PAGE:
Amy Daner of The Greens and Chon Nguyen of Harbor Links know firsthand the struggle that restaurant owners are facing in the current environment. Along with her brother-in-law Mike and his wife Joni, Daner has owned Russo’s New York Pizzeria and Italian Kitchen in Clearwater for four years. Nguyen is part of a partnership group that owns Rooster & the Till, Nebraska Mini Mart and Gallito. He also owns Newgentek, an IT company that serves the needs of multi-unit restaurants, and a software company, Fusionprep, that manages their kitchens.
Nguyen, Daner and her husband Fred spoke at length with WOW about the challenges posed to their restaurants by the pandemic.
“We were heading right into our busy time,” said Fred, referring to spring break and the return of minor league baseball, when the pandemic shutdown occurred. A significant portion of their restaurant business is tied to corporate catering, which immediately vanished along with in-restaurant seating. “The biggest hit for us was losing the corporate catering business,” said Amy.
Across the board, Nguyen’s businesses also took an economic hit, causing significant stress. “We had to quickly close down all the restaurants and reduce our headcount unfortunately,” he said. Ultimately his group had to lay off 30 folks. “We were able to bring some folks back to operate the to-go concept. We did that until we were able to reopen.”
The Daners said their particular restaurant concept offered some protection from the severe hit other restaurants took. They observed that smaller restaurants with a significant percent of their sales already tied to takeout or delivery were better able to survive the shutdown than many higher end establishments whose business is entirely tied to in-person dining.
“We were preparing,” said Fred of the pandemic and reactions to it. “We could tell where it was heading.”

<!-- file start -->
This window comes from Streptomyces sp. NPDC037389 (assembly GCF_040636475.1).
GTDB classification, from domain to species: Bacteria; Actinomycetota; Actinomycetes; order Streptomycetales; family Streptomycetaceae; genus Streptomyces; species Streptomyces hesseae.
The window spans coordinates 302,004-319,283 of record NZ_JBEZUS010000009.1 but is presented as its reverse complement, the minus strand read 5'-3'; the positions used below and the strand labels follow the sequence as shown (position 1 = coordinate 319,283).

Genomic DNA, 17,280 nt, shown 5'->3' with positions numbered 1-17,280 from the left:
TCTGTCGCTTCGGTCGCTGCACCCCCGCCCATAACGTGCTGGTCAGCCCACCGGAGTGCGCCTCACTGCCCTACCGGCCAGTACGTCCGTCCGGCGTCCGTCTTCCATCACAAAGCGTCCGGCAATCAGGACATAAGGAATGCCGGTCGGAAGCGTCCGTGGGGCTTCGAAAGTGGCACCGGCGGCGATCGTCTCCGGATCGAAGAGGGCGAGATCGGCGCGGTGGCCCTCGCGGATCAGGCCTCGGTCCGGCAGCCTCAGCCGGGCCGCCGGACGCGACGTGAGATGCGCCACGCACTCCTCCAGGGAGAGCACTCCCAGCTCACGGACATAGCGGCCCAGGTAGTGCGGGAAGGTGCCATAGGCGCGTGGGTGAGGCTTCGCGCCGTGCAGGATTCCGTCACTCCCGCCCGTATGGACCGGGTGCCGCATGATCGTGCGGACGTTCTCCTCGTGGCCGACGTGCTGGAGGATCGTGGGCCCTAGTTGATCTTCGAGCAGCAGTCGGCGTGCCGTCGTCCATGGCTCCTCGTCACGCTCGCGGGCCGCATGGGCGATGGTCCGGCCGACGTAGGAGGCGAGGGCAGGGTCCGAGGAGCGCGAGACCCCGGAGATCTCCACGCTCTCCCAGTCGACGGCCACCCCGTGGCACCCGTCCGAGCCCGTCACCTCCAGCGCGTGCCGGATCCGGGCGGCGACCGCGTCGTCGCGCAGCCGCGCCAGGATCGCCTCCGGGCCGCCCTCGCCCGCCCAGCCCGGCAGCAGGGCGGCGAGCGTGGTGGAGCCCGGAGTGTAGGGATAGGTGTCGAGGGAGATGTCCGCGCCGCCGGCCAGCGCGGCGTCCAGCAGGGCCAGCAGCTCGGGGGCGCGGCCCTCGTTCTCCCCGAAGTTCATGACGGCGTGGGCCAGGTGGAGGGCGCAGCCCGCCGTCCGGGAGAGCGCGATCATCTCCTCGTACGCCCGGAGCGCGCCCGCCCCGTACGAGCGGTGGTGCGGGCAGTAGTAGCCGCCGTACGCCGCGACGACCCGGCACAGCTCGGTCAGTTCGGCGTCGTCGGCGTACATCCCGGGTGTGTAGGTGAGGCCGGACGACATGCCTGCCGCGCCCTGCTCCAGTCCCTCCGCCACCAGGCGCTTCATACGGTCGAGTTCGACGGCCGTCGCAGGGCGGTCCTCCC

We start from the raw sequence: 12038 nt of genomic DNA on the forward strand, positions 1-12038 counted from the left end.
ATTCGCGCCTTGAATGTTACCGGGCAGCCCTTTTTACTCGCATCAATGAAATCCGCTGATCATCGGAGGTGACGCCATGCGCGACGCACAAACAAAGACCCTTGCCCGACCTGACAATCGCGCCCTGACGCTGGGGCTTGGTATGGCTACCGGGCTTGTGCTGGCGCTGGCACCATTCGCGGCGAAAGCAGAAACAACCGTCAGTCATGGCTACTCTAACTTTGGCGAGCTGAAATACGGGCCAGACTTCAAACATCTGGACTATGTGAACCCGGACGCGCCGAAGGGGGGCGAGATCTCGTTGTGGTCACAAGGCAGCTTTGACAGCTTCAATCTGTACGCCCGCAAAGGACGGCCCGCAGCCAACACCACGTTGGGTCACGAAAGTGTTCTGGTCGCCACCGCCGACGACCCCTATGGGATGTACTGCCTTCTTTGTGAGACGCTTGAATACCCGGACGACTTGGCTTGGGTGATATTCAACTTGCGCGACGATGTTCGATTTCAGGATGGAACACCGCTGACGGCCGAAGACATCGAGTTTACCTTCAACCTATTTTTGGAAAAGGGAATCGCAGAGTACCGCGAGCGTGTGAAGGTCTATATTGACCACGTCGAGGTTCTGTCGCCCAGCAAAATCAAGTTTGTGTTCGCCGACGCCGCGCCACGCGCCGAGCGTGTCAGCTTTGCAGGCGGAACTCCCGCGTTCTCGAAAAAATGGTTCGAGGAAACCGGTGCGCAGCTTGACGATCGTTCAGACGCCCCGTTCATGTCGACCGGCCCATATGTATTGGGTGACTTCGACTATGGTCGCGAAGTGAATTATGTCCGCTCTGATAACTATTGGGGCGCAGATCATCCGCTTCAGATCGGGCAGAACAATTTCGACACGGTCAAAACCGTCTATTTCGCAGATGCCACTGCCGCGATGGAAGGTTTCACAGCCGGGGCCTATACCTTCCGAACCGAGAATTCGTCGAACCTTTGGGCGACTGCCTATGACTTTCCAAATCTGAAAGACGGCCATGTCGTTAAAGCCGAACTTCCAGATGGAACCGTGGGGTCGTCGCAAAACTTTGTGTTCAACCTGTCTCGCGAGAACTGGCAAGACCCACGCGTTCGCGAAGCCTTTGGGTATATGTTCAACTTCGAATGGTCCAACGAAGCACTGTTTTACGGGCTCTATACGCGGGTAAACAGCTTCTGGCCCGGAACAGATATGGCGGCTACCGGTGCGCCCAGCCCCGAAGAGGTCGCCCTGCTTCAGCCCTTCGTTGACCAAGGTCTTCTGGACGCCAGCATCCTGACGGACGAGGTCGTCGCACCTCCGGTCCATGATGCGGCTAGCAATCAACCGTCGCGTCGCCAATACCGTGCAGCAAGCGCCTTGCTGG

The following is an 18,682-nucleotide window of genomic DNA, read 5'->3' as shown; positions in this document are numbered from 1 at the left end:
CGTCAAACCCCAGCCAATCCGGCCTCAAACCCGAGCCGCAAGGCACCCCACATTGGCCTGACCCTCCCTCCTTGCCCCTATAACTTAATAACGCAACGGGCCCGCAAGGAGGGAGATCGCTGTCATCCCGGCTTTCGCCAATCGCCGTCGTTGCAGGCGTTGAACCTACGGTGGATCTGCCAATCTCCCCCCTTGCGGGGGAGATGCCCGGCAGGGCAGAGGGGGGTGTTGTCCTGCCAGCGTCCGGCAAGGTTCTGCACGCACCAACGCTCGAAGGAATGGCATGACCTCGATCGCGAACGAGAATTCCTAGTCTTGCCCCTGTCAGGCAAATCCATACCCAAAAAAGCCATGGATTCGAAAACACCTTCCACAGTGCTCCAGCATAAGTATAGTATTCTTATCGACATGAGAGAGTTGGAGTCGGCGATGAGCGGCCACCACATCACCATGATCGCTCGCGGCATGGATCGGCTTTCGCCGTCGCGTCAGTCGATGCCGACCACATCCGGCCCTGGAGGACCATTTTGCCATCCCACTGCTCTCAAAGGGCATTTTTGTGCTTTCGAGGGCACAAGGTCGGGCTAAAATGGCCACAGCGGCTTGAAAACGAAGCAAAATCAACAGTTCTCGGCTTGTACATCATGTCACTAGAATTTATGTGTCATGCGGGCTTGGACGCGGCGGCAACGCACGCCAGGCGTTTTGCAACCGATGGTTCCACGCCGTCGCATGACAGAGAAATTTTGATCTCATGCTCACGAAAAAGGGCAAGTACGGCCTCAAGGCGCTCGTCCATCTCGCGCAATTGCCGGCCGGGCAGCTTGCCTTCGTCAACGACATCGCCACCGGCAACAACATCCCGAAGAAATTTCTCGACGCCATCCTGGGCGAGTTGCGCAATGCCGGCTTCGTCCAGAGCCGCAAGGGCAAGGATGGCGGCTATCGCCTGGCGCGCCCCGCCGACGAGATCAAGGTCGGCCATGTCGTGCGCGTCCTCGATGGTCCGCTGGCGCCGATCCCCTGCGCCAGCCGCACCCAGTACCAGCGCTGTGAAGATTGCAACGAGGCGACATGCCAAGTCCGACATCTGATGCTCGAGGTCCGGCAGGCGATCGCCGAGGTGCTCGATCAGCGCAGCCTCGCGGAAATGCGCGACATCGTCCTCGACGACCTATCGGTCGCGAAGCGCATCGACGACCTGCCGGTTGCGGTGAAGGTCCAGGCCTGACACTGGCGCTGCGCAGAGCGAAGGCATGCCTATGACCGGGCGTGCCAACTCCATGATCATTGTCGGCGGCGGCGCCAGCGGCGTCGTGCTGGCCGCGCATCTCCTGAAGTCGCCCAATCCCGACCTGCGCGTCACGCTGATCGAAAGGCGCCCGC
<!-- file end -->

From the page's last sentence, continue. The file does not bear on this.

He added, “The one thing fortunate for us and our concept, Italian and pizza, is well suited for delivery and to-go. In a matter of three days we transitioned to a fully off-premise restaurant.”
The family extended their delivery and replaced a portion of their corporate catering business by doing neighborhood catering in places like Westchase.
Amy Daner stated they knew that their tip-dependent staff would take a financial hit under the new model. “We did shift the way they were compensated so they did not lose money,” she said.
Restaurants without established takeout or delivery business faced harder adjustments.
“Rooster & the Till is full service and we did no to-go pre-Covid,” said Nguyen, “so we had to pivot very quickly.”
His group decided, during the total shutdown, to operate all three restaurants and their menus out of the one kitchen at Rooster & the Till in a to-go format. With seating now still limited to 50 percent of capacity, pressure remains to generate sales in new ways. “We’re also doing Sunday suppers, family style meals, to try to boost sales. We’re getting creative,” he said.
One of the challenges for many restaurants that pivoted to to-go and delivery has been the costs associated with third-party companies like DoorDash and Uber Eats. Third party delivery platforms take 30 percent of the sale. “That’s a significant piece,” acknowledged Nguyen.
With the return of in-restaurant dining capped at 50 percent of seating, business has returned but it’s not what it used to be. “I think we’re roughly down about 30 percent right now,” said Nguyen.
One important helping hand for many restaurants was the federal government’s PPP program, which helped cover salaries and a portion of utilities and rent over two and a half months. “We got it and used it and it allowed us to bring people back and reopen smoothly,” said Nguyen. “It did what it was intended to do.”
With the return to in-person dining, the Daners said business has come back. Over the summer, they were even able to cut back on neighborhood delivery. Fred Daner said the restaurant even saw vacation traffic in July.
Amy Daner said of her restaurant’s current staff levels. “It might be slightly less because we don’t need as many servers.”
With her restaurant expecting the pandemic downturn in corporate catering to persist well into next year, Amy Daner said Russo’s plans on promoting catering to homes again to make up for the usually busy corporate catering holiday season.
The Daners said that while the initial impact of the pandemic provoked periods of great stress, their ability to pivot given their restaurant’s healthy takeout and delivery sales, made all the difference. “Once we saw we could operate in this model, it took a lot of the initial stress and concern off.”
The Daners’ restaurant hires a lot of college-aged help, which, given the age group’s continued socializing during the pandemic, has always caused some angst. Their main worry now is safety and health. “We’ve been very concerned about our team staying safe and customers staying safe,” said Amy.